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I woke up this morning from a message from my aunt saying that there was something happening in Caurimare and El Cafetal in Caracas between the National Guard and demonstrators. My aunt works at a hospital which is just off the main road that runs through Caurimare and El Cafetal.

My aunt told me that she was supposed to be working today, but since she couldn’t find anyone to take care of my grandmother for the day, she switched shifts with someone. She says, “Anyway, no one’s been able to get in our out of the hospital since last night… since Wednesday, there was access only into the hospital, but today there hasn’t been.”

According to newspaper reports, National Guard troops were active in the area all morning starting at around 4:30 AM. The confrontations lasted throughout the morning. Gerardo Blyde, the mayor of the Baruta municipality (in which El Cafetal is located), confirmed later in the day that approximately 14 people were injured during the demonstration, and 10 had to be treated for asphyxiation, presumably as a result of the use of tear gas by security forces. Twelve people were detained, and they are all scheduled to appear in court tomorrow.

Here are some pictures from the confrontation in El Cafetal and Caurimare this morning:

This picture, also from El Cafetal this morning, shows National Guard forces appearing to fire tear gas as a woman stood (or knelt) directly in front of them moments prior:

The Amnesty International report released on Tuesday called attention to this sort of behaviour by security forces:

According to information received by this organization, with the aim of dispersing demonstrators and preventing them from erecting barricades, or as a punishment for these actions, security forces have used tear gas in an indiscriminate and excessive manner, in some cases aiming directly at the bodies of demonstrators, as well as the use of tear gas in closed spaces and in residential zones.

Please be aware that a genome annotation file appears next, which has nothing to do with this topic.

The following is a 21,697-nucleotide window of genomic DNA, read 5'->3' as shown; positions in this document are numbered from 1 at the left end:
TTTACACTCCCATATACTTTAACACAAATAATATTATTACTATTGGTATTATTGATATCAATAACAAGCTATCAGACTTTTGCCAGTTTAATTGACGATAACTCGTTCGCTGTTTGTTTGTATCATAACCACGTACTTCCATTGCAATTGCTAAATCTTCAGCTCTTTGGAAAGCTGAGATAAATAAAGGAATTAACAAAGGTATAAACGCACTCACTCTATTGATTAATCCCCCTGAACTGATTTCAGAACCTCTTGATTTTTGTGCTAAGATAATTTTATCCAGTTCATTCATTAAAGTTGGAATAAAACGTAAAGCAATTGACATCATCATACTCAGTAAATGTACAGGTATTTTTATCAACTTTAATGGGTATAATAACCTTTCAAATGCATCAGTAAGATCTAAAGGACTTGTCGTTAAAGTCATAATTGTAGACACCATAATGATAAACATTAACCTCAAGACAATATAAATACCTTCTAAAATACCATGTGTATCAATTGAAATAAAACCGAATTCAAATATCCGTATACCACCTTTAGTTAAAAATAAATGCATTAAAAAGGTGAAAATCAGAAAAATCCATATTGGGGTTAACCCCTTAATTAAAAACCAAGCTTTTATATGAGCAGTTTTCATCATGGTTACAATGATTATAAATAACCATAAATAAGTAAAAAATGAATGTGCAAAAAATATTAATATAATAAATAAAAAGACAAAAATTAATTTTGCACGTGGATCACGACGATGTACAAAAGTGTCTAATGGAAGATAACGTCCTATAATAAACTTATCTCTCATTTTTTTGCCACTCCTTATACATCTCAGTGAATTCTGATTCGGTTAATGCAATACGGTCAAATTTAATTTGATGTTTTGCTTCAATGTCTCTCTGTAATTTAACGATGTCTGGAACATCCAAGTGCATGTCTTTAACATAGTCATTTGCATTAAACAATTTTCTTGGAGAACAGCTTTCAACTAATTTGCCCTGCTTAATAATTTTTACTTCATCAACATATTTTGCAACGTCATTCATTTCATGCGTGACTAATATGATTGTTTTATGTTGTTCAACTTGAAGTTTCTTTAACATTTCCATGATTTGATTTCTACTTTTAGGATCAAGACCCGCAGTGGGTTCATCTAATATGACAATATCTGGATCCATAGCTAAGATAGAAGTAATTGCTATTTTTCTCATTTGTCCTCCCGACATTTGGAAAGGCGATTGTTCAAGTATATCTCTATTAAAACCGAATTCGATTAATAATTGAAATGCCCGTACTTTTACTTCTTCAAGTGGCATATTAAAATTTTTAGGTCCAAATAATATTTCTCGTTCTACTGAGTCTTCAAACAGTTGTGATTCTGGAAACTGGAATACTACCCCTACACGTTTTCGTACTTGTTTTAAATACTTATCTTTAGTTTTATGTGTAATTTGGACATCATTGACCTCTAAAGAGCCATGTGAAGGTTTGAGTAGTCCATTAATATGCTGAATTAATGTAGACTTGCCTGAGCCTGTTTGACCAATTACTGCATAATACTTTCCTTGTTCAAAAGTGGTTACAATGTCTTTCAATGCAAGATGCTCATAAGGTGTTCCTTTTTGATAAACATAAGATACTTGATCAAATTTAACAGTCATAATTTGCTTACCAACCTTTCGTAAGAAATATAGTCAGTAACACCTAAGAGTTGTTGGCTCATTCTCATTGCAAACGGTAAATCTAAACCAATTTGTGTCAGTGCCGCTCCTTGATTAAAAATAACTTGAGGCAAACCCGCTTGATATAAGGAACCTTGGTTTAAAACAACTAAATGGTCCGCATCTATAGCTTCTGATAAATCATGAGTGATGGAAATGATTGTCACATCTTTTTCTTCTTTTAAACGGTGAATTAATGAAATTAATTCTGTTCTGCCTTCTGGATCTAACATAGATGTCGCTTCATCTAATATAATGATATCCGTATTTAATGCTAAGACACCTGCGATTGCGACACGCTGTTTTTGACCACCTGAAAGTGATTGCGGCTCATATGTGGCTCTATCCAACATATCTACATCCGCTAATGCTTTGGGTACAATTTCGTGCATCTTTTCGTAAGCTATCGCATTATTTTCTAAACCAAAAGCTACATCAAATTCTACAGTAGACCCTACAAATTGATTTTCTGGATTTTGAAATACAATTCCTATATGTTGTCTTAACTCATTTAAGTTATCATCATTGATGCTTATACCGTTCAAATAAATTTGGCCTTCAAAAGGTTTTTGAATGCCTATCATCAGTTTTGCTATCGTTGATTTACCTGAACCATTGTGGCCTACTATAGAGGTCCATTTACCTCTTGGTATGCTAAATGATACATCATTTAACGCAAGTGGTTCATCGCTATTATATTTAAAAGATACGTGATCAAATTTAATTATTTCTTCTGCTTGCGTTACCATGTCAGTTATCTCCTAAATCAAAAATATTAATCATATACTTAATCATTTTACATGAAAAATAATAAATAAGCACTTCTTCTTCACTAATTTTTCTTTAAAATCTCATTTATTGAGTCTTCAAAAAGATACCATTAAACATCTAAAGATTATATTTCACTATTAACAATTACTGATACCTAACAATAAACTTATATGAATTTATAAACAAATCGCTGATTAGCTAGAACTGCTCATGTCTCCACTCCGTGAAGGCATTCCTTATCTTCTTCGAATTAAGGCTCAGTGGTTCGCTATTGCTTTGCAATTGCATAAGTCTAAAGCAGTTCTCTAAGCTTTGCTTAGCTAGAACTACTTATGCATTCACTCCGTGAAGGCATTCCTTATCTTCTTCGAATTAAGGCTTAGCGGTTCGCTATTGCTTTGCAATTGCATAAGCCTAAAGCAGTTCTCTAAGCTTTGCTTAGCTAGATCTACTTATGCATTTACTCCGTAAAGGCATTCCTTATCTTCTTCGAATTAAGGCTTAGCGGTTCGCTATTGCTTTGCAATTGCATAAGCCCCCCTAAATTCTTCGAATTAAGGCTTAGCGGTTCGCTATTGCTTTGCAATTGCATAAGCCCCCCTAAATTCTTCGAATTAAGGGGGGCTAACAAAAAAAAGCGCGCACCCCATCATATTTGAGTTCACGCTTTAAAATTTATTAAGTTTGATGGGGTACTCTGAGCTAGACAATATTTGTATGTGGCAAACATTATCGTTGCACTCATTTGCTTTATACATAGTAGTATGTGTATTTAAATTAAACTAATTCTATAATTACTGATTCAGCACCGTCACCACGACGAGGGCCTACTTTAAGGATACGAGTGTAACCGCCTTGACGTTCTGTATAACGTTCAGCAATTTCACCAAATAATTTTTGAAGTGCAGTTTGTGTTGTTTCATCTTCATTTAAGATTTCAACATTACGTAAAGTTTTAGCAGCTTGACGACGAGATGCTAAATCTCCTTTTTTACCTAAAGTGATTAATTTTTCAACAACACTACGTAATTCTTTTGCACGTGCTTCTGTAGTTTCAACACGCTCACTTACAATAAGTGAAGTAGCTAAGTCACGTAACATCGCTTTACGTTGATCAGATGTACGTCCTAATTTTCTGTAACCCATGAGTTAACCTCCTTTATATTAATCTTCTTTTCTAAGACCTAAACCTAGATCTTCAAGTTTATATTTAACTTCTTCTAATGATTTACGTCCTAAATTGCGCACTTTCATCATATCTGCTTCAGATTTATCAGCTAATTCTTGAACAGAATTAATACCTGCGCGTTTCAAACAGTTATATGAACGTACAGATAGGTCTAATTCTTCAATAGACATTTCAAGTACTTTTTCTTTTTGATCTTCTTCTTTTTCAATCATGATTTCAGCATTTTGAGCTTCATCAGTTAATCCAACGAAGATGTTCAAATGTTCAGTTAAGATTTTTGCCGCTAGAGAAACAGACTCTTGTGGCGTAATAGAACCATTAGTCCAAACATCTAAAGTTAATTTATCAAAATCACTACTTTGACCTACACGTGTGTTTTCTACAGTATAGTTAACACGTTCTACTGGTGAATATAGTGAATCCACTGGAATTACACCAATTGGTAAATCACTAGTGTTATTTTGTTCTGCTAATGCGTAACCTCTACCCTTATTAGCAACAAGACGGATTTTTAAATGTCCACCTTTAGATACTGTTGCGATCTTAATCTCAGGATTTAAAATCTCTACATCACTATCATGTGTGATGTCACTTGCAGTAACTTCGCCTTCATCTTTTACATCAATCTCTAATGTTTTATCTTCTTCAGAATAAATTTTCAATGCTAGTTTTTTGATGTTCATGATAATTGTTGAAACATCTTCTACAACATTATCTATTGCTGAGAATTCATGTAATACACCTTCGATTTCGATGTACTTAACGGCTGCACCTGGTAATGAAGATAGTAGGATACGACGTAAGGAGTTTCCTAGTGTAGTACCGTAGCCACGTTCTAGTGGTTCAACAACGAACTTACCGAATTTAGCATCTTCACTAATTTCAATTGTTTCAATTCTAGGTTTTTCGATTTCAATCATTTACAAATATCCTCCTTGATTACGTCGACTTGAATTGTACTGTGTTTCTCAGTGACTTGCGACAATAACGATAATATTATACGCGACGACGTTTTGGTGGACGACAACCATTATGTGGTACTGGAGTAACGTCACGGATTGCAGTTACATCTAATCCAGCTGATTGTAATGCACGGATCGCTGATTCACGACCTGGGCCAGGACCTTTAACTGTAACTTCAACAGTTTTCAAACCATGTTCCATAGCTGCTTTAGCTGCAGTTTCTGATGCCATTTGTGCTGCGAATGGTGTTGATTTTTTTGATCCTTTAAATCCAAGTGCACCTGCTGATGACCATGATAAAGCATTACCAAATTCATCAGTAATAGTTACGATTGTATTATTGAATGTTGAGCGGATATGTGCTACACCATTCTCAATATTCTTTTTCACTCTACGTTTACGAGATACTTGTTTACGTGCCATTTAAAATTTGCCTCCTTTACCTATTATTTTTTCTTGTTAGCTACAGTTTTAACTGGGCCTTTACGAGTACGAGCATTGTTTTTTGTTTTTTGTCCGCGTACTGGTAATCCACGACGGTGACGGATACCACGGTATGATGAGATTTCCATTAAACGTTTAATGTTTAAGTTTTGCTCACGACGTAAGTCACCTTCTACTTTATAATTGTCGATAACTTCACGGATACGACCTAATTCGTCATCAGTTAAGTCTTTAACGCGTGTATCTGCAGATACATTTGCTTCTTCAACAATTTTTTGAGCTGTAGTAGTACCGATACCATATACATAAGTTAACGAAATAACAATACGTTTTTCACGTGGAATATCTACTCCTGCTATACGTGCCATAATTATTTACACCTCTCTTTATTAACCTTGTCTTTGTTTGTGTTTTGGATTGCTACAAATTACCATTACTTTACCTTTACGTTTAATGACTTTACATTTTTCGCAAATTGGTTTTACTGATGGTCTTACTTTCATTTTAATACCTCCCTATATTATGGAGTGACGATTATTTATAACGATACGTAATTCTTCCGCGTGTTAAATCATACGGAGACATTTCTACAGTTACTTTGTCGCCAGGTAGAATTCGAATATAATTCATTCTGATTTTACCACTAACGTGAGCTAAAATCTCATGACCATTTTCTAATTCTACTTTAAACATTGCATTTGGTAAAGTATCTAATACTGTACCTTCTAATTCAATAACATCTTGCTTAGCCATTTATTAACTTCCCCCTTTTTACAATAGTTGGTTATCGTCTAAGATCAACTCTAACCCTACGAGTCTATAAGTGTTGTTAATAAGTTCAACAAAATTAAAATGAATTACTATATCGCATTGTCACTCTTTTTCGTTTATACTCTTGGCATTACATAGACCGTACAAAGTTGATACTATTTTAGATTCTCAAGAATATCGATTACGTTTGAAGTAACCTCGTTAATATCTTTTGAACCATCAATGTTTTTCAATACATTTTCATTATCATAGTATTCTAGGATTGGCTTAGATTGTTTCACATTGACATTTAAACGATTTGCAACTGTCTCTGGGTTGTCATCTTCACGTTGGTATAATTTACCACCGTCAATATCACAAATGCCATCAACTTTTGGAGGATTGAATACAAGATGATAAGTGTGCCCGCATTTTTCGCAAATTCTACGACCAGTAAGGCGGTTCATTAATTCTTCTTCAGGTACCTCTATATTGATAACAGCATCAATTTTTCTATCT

And finally, a picture of a detained man being taken away from the demonstration in El Cafetal this morning by National Guard troops:

This video shows a group of men being being detained by the National Guard this morning. As they are loaded into the bus, some people in the crowd are yelling, “Valiente! Valiente!” [roughly, “Be brave!”], “Fortaleza!” [“Be strong!”] and ““Pa’lante muchachos!” [roughly, “Keep doing what you’re doing, boys!”], all words of encouragement:

This huge flag appeared in Altamira this morning. Note that it has seven stars, which is – like I mentioned earlier – a symbol of protest against the eight-star flag Chavez introduced in 2006:

Also, this guy who was present at demonstrations in Chacao sometime during the past few days is causing some worry:

Delcy Rodriguez, the Minister of Communication and Information, retweeted the pictures and said, “These pictures from APF (Agencia de Prensa Francesa) show the truth to the country and the world regarding the terrorist violence of opposition groups who oversee [i]guarimbas[/i] in some places:

Citing severe paper shortages, and the fact that there appears to be no relief on the horizon, El Universal today said that starting on April 15 it would condense its newspaper from Monday to Saturday into two sections of 12 pages each. The head of printing at El Universal, Elides Rojas, said that they were hoping to save 10 pages per day per issue with this measure. The measure will ensure that the newspaper has enough paper to print on til around June. The article also says:

To buy newsprint paper, media outlets depend on the authorization of exchange money from the government. During the past eight months, the government has not handed out exchange money, and the authorizations for new paper have been pending for the last two months, which forces [us to take these] preventative actions.

 

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